Ferrets are one of the most popular pets in the world. They’re adorable and affectionate, making them great companions for children and adults alike.
But did you know that ferrets can also be challenging to care for?
If you’re thinking about getting a ferret as your first pet, there are some things you should know upfront.
We’ll go over everything from choosing a ferret to setting up its habitat and enclosure so that you and your pet have a happy home together.
What you need to know about ferrets
Ferrets are small mammals that are related to the weasel family.
They have been domesticated for over 2,000 years in many parts of Europe, where they have been bred as pets and used for hunting.
Ferrets are playful, friendly and intelligent pets who enjoy interacting with humans.
Ferrets can be trained to do tricks such as sitting up on command or jumping through hoops (hence their name).
They also love playing hide-and-seek or catch-and-release games with their owners!
Ferrets tend not to be very active during the day because they need plenty of sleep—but if you want some extra fun in your life, don’t worry: ferret sleep patterns vary depending on their age but usually last anywhere between 15 minutes up until 3 hours per day (depending on activity levels).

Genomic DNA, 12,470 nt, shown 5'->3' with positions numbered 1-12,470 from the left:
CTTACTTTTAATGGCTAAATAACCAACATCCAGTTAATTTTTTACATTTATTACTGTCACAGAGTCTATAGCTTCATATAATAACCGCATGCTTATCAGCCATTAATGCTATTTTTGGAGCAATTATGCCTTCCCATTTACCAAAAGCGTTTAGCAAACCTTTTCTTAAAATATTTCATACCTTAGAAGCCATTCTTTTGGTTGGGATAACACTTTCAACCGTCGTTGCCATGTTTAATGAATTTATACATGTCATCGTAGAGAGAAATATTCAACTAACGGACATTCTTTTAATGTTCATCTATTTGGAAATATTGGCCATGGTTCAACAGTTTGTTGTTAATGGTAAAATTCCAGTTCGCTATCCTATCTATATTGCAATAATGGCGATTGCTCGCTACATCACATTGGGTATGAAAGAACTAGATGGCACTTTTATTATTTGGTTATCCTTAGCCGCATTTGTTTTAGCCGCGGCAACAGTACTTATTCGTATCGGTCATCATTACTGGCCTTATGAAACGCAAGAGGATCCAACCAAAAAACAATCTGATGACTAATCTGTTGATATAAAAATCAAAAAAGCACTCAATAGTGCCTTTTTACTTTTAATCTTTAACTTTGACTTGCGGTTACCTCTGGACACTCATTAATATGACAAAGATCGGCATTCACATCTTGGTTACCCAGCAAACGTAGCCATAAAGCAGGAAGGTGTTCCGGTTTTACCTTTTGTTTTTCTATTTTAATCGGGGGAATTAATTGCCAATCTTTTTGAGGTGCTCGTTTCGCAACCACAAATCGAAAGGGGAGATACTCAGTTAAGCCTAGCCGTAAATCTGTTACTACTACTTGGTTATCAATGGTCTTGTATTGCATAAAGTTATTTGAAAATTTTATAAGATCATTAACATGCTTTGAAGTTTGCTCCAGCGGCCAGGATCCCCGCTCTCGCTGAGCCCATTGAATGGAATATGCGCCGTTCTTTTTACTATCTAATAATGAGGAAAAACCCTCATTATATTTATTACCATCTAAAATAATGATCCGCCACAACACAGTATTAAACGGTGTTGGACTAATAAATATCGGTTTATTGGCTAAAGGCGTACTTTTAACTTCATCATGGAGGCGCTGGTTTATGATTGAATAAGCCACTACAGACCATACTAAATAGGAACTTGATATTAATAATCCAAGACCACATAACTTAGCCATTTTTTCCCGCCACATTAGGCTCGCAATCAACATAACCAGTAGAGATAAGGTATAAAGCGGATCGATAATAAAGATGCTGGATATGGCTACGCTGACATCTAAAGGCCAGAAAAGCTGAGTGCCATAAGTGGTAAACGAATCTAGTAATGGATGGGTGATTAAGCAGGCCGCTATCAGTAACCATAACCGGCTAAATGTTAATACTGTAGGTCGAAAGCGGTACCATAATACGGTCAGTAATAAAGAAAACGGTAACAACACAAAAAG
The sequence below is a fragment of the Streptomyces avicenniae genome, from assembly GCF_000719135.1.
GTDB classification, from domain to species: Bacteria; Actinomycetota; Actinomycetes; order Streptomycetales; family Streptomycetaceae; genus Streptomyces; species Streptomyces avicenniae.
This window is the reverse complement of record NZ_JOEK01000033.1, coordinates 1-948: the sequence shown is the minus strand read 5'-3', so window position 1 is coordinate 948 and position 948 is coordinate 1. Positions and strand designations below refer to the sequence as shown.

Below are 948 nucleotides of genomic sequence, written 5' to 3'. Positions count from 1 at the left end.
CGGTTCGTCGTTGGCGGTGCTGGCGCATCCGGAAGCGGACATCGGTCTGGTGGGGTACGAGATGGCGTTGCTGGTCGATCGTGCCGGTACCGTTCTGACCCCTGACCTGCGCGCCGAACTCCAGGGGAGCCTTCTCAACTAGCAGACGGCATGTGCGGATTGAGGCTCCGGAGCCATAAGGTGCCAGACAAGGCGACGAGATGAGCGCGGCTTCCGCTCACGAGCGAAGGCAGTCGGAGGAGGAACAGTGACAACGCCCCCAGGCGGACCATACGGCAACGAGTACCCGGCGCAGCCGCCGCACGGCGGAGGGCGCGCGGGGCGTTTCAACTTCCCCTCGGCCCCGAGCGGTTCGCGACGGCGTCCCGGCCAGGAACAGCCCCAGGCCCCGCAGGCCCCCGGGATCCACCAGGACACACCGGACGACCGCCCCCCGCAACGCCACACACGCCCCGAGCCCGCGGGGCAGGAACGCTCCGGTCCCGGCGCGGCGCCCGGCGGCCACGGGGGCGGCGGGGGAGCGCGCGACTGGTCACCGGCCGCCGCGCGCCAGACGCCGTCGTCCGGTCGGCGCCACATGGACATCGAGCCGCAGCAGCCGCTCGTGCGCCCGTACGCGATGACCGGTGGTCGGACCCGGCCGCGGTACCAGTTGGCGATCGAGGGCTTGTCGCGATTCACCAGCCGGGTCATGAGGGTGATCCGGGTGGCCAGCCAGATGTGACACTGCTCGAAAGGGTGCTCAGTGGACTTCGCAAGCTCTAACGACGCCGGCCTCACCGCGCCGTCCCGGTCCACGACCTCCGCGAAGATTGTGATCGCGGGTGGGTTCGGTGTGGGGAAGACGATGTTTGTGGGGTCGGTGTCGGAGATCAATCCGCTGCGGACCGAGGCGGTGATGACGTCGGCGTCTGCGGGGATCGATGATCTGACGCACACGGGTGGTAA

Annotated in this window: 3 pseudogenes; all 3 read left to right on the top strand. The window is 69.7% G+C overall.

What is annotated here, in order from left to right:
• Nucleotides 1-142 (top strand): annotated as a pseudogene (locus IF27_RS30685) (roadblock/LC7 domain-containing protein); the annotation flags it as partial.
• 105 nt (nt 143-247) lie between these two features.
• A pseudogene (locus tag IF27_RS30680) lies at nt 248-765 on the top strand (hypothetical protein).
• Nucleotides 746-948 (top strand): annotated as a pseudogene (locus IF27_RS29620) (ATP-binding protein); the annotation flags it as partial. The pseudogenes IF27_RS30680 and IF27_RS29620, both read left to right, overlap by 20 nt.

Choosing a ferret
Choosing a ferret can be difficult, especially if you’re used to owning dogs and cats. Here are some tips to help you narrow down your choices:
- Look for a ferret that’s active and playful. They should be able to move on their own, and spend time running around, rubbing up against things, and climbing up and down. If they’re not playing with toys or exploring their surroundings, they may not be as happy and healthy as they could be.
- Find out if the ferret is socialized well with other animals, children, and adults. This will help you know how the ferret will react when it gets older—you don’t want a sweet baby who’s shy around people when it gets older!
- If possible, visit different breeders or shelters before deciding on one particular breeder or shelter—this way, you can get a sense of what kind of environment your new pet will be living in as well as seeing if all of the animals at that location seem happy enough not to need rescuing next week!
Setting up your ferret’s habitat and enclosure
Setting up your ferret’s habitat and enclosure is vital for your pet’s health.
They need plenty of space to run around and play, so you’ll need at least one large cage or pen for each ferret (and possibly another if you have multiple).
Since ferrets can be very energetic, they also need lots of exercise each day —you’ll want to provide them with toys and other fun things that make it easy for them to burn off some energy!
The first thing you need to do is identify the right size of enclosure that your ferret needs.